Yes-way says Alberni's Joe-Zay

Jose Arujo is a television personality, is slim and can
Jose Arujo is a television personality, is slim and can't gain a pound, and he didn't like New Kids on the Block while in high school. What's not to like about him?
— image credit: WAWMEESH G. HAMILTON/Alberni Valley News

You’re a lucky person if you work at a job you like. You’re twice as lucky if that job happens to be your favourite hobby.

That’s just how Port Alberni resident Jose Arujo feels.

Arujo is a videographer with Shaw TV Port Alberni and Shaw TV in Victoria. He does regular news spots on Shaw Channel 4, as well as his own regular show, Rapid Fire.

The 30-something has been passionate about film since his days in North Hampton, Mass. And later as a film student at Humber College in Toronto.

“I used to skip school to go to the theatre,” said Arujo, who counts Wes Anderson as one of his favourite directors.

“I was always intent on being a writer, actor or director.”

Being in front of a camera is something that comes natural to Arujo, who is much the same in person as he is on camera. “It’s a gift. It’s a gift that I want to do something with,” he said.

Arujo was born in Toronto “in 1970-question mark,” he said. “I wasn’t one of these people born in a suburb of Toronto. I was born and raised in the downtown core.”

The youngest of eight children, Arujo’s earliest memory is of an older brother hanging him upside down on a swing set – then dropping him. “We argue to this day because he said I told him to let go,” Arujo said. “I was a little kid, what did I know I was saying – and he let go. I got stitches on my chin out of it.”

Arujo first went to school in Toronto. But one of his brothers moved to North Hampton on the early 1990s and Jose (whose name is pronounced Joe-Zay) went with him.

Arujo found comfort in drama classes at his new school and home. “I was always eccentric so I fit right in. But it was an awakening for me at the same time.”

New Kids on the Block were popular when Arujo graduated in 1994 but he wouldn’t have any of that. “I was totally into grunge – Alice in Chains, Stone Temple Pilots, The Pixies, Soungarden,” he said. “No, no New Kids on the Block – hell no.”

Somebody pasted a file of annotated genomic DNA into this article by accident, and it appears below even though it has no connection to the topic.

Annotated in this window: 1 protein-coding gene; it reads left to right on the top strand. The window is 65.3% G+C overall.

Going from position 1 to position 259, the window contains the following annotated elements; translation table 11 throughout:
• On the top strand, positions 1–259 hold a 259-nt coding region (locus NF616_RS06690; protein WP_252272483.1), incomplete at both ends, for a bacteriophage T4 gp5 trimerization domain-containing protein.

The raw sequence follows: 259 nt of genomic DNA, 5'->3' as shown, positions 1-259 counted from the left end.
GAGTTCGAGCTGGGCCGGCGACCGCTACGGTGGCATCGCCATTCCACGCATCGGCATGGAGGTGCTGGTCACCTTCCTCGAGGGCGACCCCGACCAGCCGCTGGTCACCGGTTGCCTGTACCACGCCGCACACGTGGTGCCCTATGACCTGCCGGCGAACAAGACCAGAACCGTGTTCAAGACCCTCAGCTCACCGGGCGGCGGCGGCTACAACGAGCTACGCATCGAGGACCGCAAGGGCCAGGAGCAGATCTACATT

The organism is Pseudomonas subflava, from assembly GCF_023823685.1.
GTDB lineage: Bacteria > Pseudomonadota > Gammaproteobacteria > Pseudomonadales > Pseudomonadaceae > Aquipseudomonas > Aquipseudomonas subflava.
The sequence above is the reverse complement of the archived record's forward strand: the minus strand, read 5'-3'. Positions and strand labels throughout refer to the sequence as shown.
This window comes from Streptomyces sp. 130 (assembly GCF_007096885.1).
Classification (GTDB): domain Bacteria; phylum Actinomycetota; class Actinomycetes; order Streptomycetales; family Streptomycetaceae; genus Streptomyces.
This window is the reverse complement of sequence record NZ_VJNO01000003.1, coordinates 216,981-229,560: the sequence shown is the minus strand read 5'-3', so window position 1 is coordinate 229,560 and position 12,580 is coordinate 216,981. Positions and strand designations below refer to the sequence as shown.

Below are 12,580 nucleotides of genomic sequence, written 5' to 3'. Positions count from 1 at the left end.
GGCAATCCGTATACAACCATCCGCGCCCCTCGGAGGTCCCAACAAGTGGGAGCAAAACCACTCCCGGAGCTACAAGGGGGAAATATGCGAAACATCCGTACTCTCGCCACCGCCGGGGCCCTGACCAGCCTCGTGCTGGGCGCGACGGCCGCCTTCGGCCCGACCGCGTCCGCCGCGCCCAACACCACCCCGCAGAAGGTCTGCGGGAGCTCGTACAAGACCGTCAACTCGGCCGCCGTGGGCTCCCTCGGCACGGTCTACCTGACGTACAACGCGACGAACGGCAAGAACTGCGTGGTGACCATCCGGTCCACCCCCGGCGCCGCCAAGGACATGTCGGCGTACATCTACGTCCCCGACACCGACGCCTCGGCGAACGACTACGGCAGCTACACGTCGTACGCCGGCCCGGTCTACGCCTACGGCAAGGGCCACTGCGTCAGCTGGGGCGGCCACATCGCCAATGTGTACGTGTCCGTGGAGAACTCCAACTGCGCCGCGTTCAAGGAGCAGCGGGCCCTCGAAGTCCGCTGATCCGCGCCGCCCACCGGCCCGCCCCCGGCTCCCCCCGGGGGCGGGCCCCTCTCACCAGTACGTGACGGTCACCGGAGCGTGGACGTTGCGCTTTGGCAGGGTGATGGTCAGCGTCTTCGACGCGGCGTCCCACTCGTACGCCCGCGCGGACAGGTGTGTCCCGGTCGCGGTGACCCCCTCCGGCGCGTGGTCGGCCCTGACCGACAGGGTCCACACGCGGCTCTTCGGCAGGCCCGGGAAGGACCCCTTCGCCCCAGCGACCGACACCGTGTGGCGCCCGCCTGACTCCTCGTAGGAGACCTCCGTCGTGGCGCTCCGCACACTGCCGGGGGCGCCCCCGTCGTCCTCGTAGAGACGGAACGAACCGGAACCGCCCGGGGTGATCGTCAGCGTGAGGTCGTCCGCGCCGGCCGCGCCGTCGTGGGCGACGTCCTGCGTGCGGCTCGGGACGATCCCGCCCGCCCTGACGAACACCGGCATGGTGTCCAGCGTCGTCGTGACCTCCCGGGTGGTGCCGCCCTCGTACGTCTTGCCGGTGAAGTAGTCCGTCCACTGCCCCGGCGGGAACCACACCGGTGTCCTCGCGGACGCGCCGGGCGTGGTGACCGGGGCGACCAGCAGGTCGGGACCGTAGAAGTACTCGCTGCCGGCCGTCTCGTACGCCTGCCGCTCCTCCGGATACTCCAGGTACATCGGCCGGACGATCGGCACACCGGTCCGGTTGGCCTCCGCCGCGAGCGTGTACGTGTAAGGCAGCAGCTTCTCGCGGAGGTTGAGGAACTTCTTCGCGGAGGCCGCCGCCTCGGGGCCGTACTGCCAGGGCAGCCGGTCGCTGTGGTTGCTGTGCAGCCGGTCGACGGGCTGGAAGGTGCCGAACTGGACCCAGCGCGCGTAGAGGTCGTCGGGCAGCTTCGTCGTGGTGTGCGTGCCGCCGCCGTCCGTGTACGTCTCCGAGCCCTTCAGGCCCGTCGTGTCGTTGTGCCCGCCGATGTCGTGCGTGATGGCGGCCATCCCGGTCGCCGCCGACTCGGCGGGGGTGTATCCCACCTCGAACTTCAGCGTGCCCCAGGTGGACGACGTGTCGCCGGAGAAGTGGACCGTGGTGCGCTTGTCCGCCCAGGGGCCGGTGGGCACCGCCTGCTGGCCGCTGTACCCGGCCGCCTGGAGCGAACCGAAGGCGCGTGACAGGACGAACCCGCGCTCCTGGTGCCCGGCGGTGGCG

Arujo moved back to Toronto after graduating from high school, where he attended Humber College and worked as a bartender for the next 10 years.

“It was a way to pay for my acting classes,” he said. “I did stand-up comedy and sketch too during that time.”

He got out of bartending and spent the next seven years in the family’s children’s shoes business. “I was on the road six months out of the year selling product,” he said. “I drove through Pennsylvania, Maine, Vegas, California, Oregon and B.C.”

The family’s business closed in 2008, leaving Arujo with time on his hands and looking for something to do.

He came to his brother Clay’s wedding, and followed him to the family’s new home in Port Alberni where they were about to run Serious Coffee. Jose stayed and wove himself into the fabric of the Valley.

Arujo poured coffee and grilled paninis, but he also busied himself with play reviews and sports writing, a bit of radio and of course theatre.

But after a chance conversation with Mayor John Douglas, Arujo showed up at the doorstep of Shaw TV offering to volunteer and learn the business. A year later he was hired, and he also does a spot on Shaw Victoria’s The Scene.

Arujo spends more than 12 hours a week in his car around town and commuting to Victoria. An avid runner, he still finds the time to fit in a run or two during the week, he said.

Arujo is currently reading David and Goliath by Malcolm Gladwell. And his favourite movie is Planes, Trains and Automobiles. “It’s real-life comedy that could happen to anybody,” he said.

The best advice Arujo has ever been given would be a quote by Frank White, a set designer for Pee Wee Herman’s Playhouse.

“He said “Do what you love and it will take you where you want to be,” Arujo said.

People build an image up in their minds about what working on TV is like. “There are a lot of misconceptions about it, the biggest being just anyone can do it,” he said.

“People freeze up in front of a camera. And they also don’t realize that it takes a lot of work to do this. But you don’t know unless you try.”




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